Yeah, only Washington could have kept the Continental Army going, I can't think of anyone else who had the courage, charisma, endurance and thick skin necessary.
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Posted 9/16/17 , edited 9/17/17
He was also an all-around ideal statesman in the Roman tradition, which is something that has been sorely lost in the 21st century.
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33 / M / Alhambra, CA
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Posted 9/16/17 , edited 9/17/17
On which part of history?

Without being politically correct, some of the greatest military leaders that I could think of are the following.

General Nathan Bedford Forrest - Confederate Army
Captain Charles Butler McVay III - USS Indianapolis
Corporal Desmond Thomas Doss - US Army Combat Medic
Major William D. Swenson - US Army

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24 / M / Idaho, USA
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Posted 9/16/17 , edited 9/17/17
Duke Nukem
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Posted 9/16/17 , edited 9/17/17


Patton was a showboat and a glory hound

Bradiey was the better leader
https://en.wikipedia.org/wiki/Omar_Bradley
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22 / M / Canada
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Posted 9/16/17 , edited 9/17/17
The OP wants us to talk about who we think is the single best military leader in our countries history. You know what though? the best military leaders in Canadian history rarely ever get any credit. So I'm gonna bend the rules and talk about two of them. Fight me.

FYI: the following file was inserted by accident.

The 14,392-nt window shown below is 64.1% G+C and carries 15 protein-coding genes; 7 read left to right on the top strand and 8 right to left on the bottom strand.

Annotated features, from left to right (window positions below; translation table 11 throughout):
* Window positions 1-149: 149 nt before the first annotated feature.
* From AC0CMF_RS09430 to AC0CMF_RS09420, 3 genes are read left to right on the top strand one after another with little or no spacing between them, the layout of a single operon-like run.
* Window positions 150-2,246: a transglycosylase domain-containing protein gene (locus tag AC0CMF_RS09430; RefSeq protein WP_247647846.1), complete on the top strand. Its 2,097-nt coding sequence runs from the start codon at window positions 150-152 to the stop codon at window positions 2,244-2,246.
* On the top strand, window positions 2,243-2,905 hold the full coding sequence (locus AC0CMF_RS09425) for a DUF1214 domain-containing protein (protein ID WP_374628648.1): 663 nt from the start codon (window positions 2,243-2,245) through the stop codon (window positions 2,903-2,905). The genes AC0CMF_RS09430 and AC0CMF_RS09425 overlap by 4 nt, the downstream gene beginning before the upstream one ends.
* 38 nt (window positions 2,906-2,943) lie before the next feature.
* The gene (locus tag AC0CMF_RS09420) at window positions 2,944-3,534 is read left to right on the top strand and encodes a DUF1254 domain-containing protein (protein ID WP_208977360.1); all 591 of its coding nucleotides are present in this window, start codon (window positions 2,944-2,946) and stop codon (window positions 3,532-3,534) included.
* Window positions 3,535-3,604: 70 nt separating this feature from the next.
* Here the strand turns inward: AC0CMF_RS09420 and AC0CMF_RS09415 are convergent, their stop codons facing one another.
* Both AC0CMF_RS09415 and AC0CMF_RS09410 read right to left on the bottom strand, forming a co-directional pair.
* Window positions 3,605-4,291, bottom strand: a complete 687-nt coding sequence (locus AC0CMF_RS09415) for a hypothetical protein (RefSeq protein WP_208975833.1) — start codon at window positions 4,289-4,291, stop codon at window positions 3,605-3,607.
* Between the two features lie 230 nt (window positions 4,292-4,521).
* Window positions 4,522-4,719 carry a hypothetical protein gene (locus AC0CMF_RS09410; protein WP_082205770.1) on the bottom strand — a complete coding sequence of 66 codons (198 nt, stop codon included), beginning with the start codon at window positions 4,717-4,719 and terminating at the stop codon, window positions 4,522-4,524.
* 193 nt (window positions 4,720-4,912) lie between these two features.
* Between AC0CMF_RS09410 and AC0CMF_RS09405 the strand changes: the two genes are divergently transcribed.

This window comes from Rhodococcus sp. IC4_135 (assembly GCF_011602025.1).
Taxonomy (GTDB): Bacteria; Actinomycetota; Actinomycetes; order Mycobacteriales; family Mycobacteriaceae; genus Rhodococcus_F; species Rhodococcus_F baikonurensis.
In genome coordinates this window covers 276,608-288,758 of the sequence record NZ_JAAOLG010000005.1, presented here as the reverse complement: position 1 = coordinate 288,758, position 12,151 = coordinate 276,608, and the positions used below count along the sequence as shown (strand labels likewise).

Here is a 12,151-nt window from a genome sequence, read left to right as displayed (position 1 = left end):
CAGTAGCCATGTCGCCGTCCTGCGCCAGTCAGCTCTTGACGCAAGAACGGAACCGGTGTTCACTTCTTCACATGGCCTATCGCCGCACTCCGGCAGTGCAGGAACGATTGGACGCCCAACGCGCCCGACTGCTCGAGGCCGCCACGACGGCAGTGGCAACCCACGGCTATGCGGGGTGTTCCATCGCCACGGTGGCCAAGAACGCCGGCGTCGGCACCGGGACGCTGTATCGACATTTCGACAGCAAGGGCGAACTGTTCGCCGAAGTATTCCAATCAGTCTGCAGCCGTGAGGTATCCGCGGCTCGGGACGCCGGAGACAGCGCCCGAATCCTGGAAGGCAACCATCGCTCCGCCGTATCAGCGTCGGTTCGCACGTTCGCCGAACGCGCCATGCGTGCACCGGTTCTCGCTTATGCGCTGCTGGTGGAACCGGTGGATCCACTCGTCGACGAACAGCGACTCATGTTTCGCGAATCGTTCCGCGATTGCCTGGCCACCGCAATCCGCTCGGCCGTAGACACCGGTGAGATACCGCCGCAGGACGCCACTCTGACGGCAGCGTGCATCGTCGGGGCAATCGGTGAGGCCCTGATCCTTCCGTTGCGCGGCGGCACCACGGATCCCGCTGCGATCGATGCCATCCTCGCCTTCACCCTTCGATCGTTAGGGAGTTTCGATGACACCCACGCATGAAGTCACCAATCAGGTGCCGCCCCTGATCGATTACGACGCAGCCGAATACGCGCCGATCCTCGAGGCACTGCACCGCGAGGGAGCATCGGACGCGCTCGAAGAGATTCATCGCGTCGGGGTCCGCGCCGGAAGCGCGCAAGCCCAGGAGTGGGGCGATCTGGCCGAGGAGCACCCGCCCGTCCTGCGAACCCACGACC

General Arthur Currie

Probably THE best general in Canadian history. Currie was commander of the Canadian Corps in the First World World War after the previous Commander, Julian Byng, had been promoted. During his tenure, Currie turned the Canadian Corps into an accomplished fighting force (more so than it already was anyway). His study of the French battle at Verdun lead him to reform the corps away from the usual trench warfare model into an army that focused on reconnaissance, platoon tactics, careful staff-work and preparation, and coordinating unprecedented amounts of artillery for counter-battery and infantry support.

He gained a reputation as a master of set-piece battles and as one of the most capable commanders on the Western front, a title he earned through achieving impressive victories during the Allies' Hundred Days Offensive at the end of the war. All this is made more impressive by the fact that he never had a formal education in a military school. He joined the militia as a bankrupt real-estate speculator and learned everything he knew through war-time experience and through his own meticulous nature.

Rear-Admiral Leonard W. Murray

This guy doesn't get as much credit as he deserves, quite frankly. Murray was the commander of the North-Atlantic Theater during the Second World War, and was responsible for the crucial task of protecting allied shipping across the ocean from the German u-boat wolf packs. His job wasn't all that glamorous or filled with glorious victories against the enemy, as he spent almost all of his time behind a desk, but he had the difficult task of taking a small navy of inexperienced sailors and using them to protect US and Canadian convoys as they made their journey to the UK.

Over the course of the war he oversaw the implementation of the successful "small ship anti-submarine" strategy, built up the Canadian navy to 332 vessels and lead the overall administration and coordination of all allied air and naval forces in the North Atlantic. Considering we never hear stories of u-boats constantly crippling allied shipping I'd say he did a pretty good job. Unfortunately his career came to an end when he was scapegoated by the government for being "responsible" for the Halifax riots by Canadian sailors on VE day and was promptly hung out to dry.